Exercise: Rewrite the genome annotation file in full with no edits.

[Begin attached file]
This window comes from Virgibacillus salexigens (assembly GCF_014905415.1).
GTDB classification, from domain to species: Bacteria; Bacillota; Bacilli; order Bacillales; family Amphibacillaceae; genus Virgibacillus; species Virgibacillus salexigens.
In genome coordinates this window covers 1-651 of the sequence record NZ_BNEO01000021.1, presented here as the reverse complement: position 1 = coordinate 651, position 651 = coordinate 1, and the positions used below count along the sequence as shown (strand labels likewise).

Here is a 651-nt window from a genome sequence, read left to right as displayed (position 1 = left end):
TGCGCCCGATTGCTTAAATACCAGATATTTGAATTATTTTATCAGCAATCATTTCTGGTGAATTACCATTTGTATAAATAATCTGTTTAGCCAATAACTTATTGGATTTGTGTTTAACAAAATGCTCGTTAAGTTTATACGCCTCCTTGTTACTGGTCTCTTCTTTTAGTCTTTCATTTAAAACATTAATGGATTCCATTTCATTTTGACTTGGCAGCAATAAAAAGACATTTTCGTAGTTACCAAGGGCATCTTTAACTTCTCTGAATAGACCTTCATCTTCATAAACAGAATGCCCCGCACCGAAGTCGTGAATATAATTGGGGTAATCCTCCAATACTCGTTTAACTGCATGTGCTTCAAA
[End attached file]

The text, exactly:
This window comes from Virgibacillus salexigens (assembly GCF_014905415.1).
GTDB classification, from domain to species: Bacteria; Bacillota; Bacilli; order Bacillales; family Amphibacillaceae; genus Virgibacillus; species Virgibacillus salexigens.
In genome coordinates this window covers 1-651 of the sequence record NZ_BNEO01000021.1, presented here as the reverse complement: position 1 = coordinate 651, position 651 = coordinate 1, and the positions used below count along the sequence as shown (strand labels likewise).

Here is a 651-nt window from a genome sequence, read left to right as displayed (position 1 = left end):
TGCGCCCGATTGCTTAAATACCAGATATTTGAATTATTTTATCAGCAATCATTTCTGGTGAATTACCATTTGTATAAATAATCTGTTTAGCCAATAACTTATTGGATTTGTGTTTAACAAAATGCTCGTTAAGTTTATACGCCTCCTTGTTACTGGTCTCTTCTTTTAGTCTTTCATTTAAAACATTAATGGATTCCATTTCATTTTGACTTGGCAGCAATAAAAAGACATTTTCGTAGTTACCAAGGGCATCTTTAACTTCTCTGAATAGACCTTCATCTTCATAAACAGAATGCCCCGCACCGAAGTCGTGAATATAATTGGGGTAATCCTCCAATACTCGTTTAACTGCATGTGCTTCAAA